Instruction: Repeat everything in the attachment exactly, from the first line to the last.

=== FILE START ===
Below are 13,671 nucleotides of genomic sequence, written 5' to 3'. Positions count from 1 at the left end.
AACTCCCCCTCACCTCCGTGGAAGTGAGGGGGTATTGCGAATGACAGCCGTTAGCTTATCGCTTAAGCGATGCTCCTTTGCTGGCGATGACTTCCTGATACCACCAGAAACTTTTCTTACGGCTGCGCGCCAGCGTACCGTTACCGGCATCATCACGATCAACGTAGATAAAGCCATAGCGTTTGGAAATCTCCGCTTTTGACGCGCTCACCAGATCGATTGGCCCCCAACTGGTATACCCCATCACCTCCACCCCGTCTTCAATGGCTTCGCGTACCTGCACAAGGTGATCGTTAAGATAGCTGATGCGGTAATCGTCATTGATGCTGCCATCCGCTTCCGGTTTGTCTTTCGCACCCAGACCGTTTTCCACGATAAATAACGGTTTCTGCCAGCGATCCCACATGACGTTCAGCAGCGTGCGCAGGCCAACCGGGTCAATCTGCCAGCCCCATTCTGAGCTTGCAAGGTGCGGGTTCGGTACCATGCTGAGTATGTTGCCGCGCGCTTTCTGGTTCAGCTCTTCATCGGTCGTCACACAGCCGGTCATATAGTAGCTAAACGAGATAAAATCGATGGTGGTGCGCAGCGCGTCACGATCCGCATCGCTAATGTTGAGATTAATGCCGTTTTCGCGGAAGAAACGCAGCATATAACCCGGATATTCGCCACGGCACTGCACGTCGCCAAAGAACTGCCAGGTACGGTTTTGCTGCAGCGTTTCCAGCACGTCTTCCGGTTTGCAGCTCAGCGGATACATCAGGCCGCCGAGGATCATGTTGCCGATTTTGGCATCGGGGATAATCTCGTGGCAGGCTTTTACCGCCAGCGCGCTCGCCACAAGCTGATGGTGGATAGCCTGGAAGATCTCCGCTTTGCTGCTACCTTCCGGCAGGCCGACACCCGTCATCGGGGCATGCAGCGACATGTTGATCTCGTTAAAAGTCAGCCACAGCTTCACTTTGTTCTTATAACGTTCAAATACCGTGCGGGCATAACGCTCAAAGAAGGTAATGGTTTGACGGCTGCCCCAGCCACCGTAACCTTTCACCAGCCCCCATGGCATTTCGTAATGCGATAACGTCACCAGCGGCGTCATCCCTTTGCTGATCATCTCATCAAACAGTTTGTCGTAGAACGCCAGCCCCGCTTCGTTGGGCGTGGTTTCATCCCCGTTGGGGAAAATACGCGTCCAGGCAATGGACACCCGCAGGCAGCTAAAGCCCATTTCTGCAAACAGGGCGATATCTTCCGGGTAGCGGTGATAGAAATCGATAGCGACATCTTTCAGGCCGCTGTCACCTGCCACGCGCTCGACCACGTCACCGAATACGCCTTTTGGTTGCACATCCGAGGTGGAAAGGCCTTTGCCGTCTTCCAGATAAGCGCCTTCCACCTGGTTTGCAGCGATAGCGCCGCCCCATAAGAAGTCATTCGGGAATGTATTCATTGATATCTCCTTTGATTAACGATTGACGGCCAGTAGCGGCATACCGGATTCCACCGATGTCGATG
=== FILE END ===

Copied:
Below are 13,671 nucleotides of genomic sequence, written 5' to 3'. Positions count from 1 at the left end.
AACTCCCCCTCACCTCCGTGGAAGTGAGGGGGTATTGCGAATGACAGCCGTTAGCTTATCGCTTAAGCGATGCTCCTTTGCTGGCGATGACTTCCTGATACCACCAGAAACTTTTCTTACGGCTGCGCGCCAGCGTACCGTTACCGGCATCATCACGATCAACGTAGATAAAGCCATAGCGTTTGGAAATCTCCGCTTTTGACGCGCTCACCAGATCGATTGGCCCCCAACTGGTATACCCCATCACCTCCACCCCGTCTTCAATGGCTTCGCGTACCTGCACAAGGTGATCGTTAAGATAGCTGATGCGGTAATCGTCATTGATGCTGCCATCCGCTTCCGGTTTGTCTTTCGCACCCAGACCGTTTTCCACGATAAATAACGGTTTCTGCCAGCGATCCCACATGACGTTCAGCAGCGTGCGCAGGCCAACCGGGTCAATCTGCCAGCCCCATTCTGAGCTTGCAAGGTGCGGGTTCGGTACCATGCTGAGTATGTTGCCGCGCGCTTTCTGGTTCAGCTCTTCATCGGTCGTCACACAGCCGGTCATATAGTAGCTAAACGAGATAAAATCGATGGTGGTGCGCAGCGCGTCACGATCCGCATCGCTAATGTTGAGATTAATGCCGTTTTCGCGGAAGAAACGCAGCATATAACCCGGATATTCGCCACGGCACTGCACGTCGCCAAAGAACTGCCAGGTACGGTTTTGCTGCAGCGTTTCCAGCACGTCTTCCGGTTTGCAGCTCAGCGGATACATCAGGCCGCCGAGGATCATGTTGCCGATTTTGGCATCGGGGATAATCTCGTGGCAGGCTTTTACCGCCAGCGCGCTCGCCACAAGCTGATGGTGGATAGCCTGGAAGATCTCCGCTTTGCTGCTACCTTCCGGCAGGCCGACACCCGTCATCGGGGCATGCAGCGACATGTTGATCTCGTTAAAAGTCAGCCACAGCTTCACTTTGTTCTTATAACGTTCAAATACCGTGCGGGCATAACGCTCAAAGAAGGTAATGGTTTGACGGCTGCCCCAGCCACCGTAACCTTTCACCAGCCCCCATGGCATTTCGTAATGCGATAACGTCACCAGCGGCGTCATCCCTTTGCTGATCATCTCATCAAACAGTTTGTCGTAGAACGCCAGCCCCGCTTCGTTGGGCGTGGTTTCATCCCCGTTGGGGAAAATACGCGTCCAGGCAATGGACACCCGCAGGCAGCTAAAGCCCATTTCTGCAAACAGGGCGATATCTTCCGGGTAGCGGTGATAGAAATCGATAGCGACATCTTTCAGGCCGCTGTCACCTGCCACGCGCTCGACCACGTCACCGAATACGCCTTTTGGTTGCACATCCGAGGTGGAAAGGCCTTTGCCGTCTTCCAGATAAGCGCCTTCCACCTGGTTTGCAGCGATAGCGCCGCCCCATAAGAAGTCATTCGGGAATGTATTCATTGATATCTCCTTTGATTAACGATTGACGGCCAGTAGCGGCATACCGGATTCCACCGATGTCGATG